As Jalen Brunson and Knicks keep proving doubters wrong, he's transcending what a superstar can be

It’s hard to put Jalen Brunson’s ascent into words.

We could go through his career, from second-round draft pick to second fiddle, to coming to New York as a starter and ending up a star. Listing the dozens of franchise records broken and leaderboards encroached in only two seasons could do the trick, too.

But maybe most effective is watching the national media and talking heads’ expectations of him move so dramatically that the current knock on Brunson is that he can’t lead this Knicks team to the NBA Finals.

Despite the goalposts moving into Jordan-or-bust territory, Brunson continuously proves the doubters wrong, and is doing it again.

The "star" and "superstar" monikers are thrown around and furiously debated to no end, but neither has a cut-and-dry, generally agreed upon definition. Still, it’s hard to argue averages of 35.6 points, 4.4 rebounds and 8.1 assists over eight playoff games doesn’t qualify for either term.

Brunson is the only player in NBA history to have done that, with Luka Doncic and Russell Westbrook matching those figures in fewer games. With Brunson's four consecutive 40-point games, he joined Bernard King, Michael Jordan, and Jerry West as the only players with that long of a streak in the postseason.

As impressive as these numbers are, winning is the biggest metric, and Brunson has brought more winning to the Knicks than anybody since Patrick Ewing.

The Knicks' opening series against the Philadelphia 76ers was Exhibit A, stealing two road wins to bounce the reigning MVP and a perennial Eastern Conference threat in six games. Prior to meeting Brunson and the Knicks, the Sixers won their first-round series in five out of six seasons.

May 8, 2024; New York, New York, USA; New York Knicks guards Donte DiVincenzo (0) and Jalen Brunson (11) embrace after defeating the Indiana Pacers 130-121 in game two of the second round for the 2024 NBA playoffs at Madison Square Garden.

Brunson had to shrug off a couple of clunkers to open the series, and has since averaged 39.8 points and 8.7 assists on 51.2 percent shooting from the field and 36.4 percent from three, while playing over 43 minutes a game. He has seemingly become a new level of unstoppable against the Pacers in round two.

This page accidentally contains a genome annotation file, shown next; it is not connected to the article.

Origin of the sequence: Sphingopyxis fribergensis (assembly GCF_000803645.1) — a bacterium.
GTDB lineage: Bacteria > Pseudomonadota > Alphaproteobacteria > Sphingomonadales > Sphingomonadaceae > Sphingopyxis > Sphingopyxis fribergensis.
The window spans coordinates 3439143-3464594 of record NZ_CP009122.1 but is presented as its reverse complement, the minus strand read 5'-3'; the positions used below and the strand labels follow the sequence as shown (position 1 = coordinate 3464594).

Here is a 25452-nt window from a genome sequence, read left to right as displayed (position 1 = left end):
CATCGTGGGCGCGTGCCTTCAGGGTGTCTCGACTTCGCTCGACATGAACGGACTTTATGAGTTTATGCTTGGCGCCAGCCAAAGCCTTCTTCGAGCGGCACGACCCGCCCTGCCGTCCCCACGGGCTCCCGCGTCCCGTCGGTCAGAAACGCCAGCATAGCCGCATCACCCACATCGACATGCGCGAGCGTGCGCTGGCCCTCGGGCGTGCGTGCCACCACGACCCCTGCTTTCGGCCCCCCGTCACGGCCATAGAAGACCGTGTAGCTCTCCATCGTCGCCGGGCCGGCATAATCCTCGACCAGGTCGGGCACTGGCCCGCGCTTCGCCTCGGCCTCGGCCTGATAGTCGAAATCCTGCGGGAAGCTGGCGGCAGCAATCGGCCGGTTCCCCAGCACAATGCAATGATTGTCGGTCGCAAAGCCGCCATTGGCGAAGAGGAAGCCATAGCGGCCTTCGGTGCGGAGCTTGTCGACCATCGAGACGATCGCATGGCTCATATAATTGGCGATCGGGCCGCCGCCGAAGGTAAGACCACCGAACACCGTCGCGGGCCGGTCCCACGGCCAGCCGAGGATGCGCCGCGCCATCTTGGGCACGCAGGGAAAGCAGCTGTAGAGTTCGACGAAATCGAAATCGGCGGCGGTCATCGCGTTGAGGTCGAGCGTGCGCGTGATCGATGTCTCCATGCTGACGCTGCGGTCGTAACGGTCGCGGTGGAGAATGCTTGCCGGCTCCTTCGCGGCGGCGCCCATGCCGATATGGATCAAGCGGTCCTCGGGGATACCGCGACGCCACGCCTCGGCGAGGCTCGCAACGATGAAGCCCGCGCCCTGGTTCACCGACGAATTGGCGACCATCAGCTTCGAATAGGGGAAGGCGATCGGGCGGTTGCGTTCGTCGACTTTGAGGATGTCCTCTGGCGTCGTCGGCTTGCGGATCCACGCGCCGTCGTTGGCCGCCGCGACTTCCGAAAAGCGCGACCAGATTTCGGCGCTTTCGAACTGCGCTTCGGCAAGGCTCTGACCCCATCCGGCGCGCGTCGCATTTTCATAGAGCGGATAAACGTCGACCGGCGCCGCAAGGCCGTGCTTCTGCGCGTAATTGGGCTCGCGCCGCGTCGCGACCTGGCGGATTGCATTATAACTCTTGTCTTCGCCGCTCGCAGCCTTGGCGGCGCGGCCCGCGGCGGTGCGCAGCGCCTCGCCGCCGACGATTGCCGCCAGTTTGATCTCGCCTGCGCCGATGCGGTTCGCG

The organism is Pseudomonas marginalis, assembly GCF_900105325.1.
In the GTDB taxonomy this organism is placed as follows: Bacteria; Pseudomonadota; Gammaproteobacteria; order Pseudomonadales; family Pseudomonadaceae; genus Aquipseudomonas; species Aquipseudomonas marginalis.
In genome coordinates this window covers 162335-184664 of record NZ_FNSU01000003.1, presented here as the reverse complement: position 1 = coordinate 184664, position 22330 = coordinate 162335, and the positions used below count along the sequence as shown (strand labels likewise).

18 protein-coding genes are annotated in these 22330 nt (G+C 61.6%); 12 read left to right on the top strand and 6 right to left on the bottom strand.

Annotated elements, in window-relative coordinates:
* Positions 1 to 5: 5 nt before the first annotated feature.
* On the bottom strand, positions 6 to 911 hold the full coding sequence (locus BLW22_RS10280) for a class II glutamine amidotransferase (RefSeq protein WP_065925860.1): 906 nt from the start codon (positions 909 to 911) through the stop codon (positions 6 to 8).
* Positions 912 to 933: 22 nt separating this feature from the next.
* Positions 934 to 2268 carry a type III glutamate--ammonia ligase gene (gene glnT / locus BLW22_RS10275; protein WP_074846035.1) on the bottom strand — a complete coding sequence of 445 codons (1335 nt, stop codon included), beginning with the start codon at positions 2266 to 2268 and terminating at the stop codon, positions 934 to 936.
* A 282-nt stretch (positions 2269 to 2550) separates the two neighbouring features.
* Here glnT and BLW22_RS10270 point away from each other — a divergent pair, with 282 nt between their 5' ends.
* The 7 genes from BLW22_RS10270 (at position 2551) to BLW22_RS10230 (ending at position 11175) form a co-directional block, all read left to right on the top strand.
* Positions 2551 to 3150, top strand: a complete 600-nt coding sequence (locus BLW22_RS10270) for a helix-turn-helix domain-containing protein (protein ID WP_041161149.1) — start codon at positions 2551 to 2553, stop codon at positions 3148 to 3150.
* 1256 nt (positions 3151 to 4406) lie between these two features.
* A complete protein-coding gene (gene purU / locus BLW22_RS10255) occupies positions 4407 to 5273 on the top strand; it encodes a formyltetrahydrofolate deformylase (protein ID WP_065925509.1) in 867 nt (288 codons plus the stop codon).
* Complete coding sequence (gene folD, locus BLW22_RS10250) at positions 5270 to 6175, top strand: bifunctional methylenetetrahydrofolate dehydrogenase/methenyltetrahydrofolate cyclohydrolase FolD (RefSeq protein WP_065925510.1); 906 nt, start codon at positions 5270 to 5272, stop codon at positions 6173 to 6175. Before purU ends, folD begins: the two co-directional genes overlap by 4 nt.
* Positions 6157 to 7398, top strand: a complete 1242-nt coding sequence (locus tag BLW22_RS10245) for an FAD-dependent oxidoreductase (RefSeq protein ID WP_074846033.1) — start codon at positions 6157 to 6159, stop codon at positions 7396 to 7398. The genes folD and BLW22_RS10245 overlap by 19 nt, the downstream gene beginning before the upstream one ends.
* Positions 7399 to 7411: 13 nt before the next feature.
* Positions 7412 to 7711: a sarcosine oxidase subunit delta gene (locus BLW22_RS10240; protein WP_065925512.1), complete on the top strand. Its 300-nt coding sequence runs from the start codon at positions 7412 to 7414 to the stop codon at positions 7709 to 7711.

After a casual 43-point first game, he injured his left foot late in the first quarter of Game 2, missing the rest of the half. With his team down 10 points, Brunson returned to start the third, a throwback to an injured Willis Reed walking out on the Garden floor for Game 7 of the NBA Finals 54 years prior.

The stakes aren’t comparable, but how Knicks fans and the opposition felt in that moment was probably a lot like how Knicks fans and the opposition felt in Brunson’s. Indiana played with gusto and confidence, New York unsure and discombobulated, until he stepped back on the court.

Brunson didn’t even score until four minutes into the period, but he didn’t have to. The Knicks were already hot on the Pacers’ tail, the game unfolding in a 180-degree turn from where it left off.

That aura -- the immediately palpable confidence just from his being there -- might be the best way to define Brunson and stardom in general. It’s the unsaid “oh no”s from the Pacers that may as well be comic book thought bubbles above their heads, and the renewed audacity from the Knicks, tied to one man.

Of course, he’d eventually have to perform, and to nobody's surprise, he did. Brunson scored 14 points in the final frame, burying a dagger fadeaway jumper with under a minute to go, helping the Knicks go up 2-0 in the series while finishing with 29 points.

This marked yet another clutch performance from Brunson, who has consistently led the Knicks through crunch time this season and in the playoffs. He’s leading the playoffs in points scored with five minutes remaining in a five-point game, and the Knicks are 6-1 in those tight matchups.

Brunson is objectively amid a historic postseason run, one Knicks fans will remember forever. Other members of the NBA masses who point to officiating or rings will keep trying to diminish it, unable to fit Brunson in their framework of what a star should be, long after he’s transcended whatever that word even means.